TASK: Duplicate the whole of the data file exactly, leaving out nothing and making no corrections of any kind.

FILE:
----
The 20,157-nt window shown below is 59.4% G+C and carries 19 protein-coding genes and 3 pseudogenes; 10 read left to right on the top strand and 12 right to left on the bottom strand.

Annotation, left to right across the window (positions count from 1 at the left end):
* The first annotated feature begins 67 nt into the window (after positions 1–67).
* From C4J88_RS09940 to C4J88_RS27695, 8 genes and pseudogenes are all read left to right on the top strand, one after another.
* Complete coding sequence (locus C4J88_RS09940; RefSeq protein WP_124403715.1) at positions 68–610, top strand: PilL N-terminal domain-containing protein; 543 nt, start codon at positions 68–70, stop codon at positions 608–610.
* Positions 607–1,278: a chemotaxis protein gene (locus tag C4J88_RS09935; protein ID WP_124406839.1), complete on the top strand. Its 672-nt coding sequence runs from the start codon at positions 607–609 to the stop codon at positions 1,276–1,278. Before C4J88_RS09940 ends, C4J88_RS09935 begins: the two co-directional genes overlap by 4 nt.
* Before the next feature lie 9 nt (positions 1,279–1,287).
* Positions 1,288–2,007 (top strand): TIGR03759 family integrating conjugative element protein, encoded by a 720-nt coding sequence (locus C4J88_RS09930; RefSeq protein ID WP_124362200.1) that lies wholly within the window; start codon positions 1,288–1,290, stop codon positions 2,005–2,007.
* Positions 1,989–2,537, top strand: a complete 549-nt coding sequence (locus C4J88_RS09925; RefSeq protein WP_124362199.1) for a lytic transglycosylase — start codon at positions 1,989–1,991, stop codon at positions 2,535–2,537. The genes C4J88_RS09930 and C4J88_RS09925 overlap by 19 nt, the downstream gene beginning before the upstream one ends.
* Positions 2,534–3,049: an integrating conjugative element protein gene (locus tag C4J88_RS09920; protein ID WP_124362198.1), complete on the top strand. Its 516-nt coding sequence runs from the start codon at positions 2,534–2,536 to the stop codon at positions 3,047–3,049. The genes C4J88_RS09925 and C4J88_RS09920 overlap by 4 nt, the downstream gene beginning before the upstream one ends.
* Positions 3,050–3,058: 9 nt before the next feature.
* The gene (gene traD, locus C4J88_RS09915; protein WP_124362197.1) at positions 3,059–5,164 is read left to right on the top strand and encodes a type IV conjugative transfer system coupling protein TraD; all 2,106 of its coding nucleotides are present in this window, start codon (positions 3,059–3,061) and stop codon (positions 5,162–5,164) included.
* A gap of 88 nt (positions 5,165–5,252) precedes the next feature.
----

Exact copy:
The 20,157-nt window shown below is 59.4% G+C and carries 19 protein-coding genes and 3 pseudogenes; 10 read left to right on the top strand and 12 right to left on the bottom strand.

Annotation, left to right across the window (positions count from 1 at the left end):
* The first annotated feature begins 67 nt into the window (after positions 1–67).
* From C4J88_RS09940 to C4J88_RS27695, 8 genes and pseudogenes are all read left to right on the top strand, one after another.
* Complete coding sequence (locus C4J88_RS09940; RefSeq protein WP_124403715.1) at positions 68–610, top strand: PilL N-terminal domain-containing protein; 543 nt, start codon at positions 68–70, stop codon at positions 608–610.
* Positions 607–1,278: a chemotaxis protein gene (locus tag C4J88_RS09935; protein ID WP_124406839.1), complete on the top strand. Its 672-nt coding sequence runs from the start codon at positions 607–609 to the stop codon at positions 1,276–1,278. Before C4J88_RS09940 ends, C4J88_RS09935 begins: the two co-directional genes overlap by 4 nt.
* Before the next feature lie 9 nt (positions 1,279–1,287).
* Positions 1,288–2,007 (top strand): TIGR03759 family integrating conjugative element protein, encoded by a 720-nt coding sequence (locus C4J88_RS09930; RefSeq protein ID WP_124362200.1) that lies wholly within the window; start codon positions 1,288–1,290, stop codon positions 2,005–2,007.
* Positions 1,989–2,537, top strand: a complete 549-nt coding sequence (locus C4J88_RS09925; RefSeq protein WP_124362199.1) for a lytic transglycosylase — start codon at positions 1,989–1,991, stop codon at positions 2,535–2,537. The genes C4J88_RS09930 and C4J88_RS09925 overlap by 19 nt, the downstream gene beginning before the upstream one ends.
* Positions 2,534–3,049: an integrating conjugative element protein gene (locus tag C4J88_RS09920; protein ID WP_124362198.1), complete on the top strand. Its 516-nt coding sequence runs from the start codon at positions 2,534–2,536 to the stop codon at positions 3,047–3,049. The genes C4J88_RS09925 and C4J88_RS09920 overlap by 4 nt, the downstream gene beginning before the upstream one ends.
* Positions 3,050–3,058: 9 nt before the next feature.
* The gene (gene traD, locus C4J88_RS09915; protein WP_124362197.1) at positions 3,059–5,164 is read left to right on the top strand and encodes a type IV conjugative transfer system coupling protein TraD; all 2,106 of its coding nucleotides are present in this window, start codon (positions 3,059–3,061) and stop codon (positions 5,162–5,164) included.
* A gap of 88 nt (positions 5,165–5,252) precedes the next feature.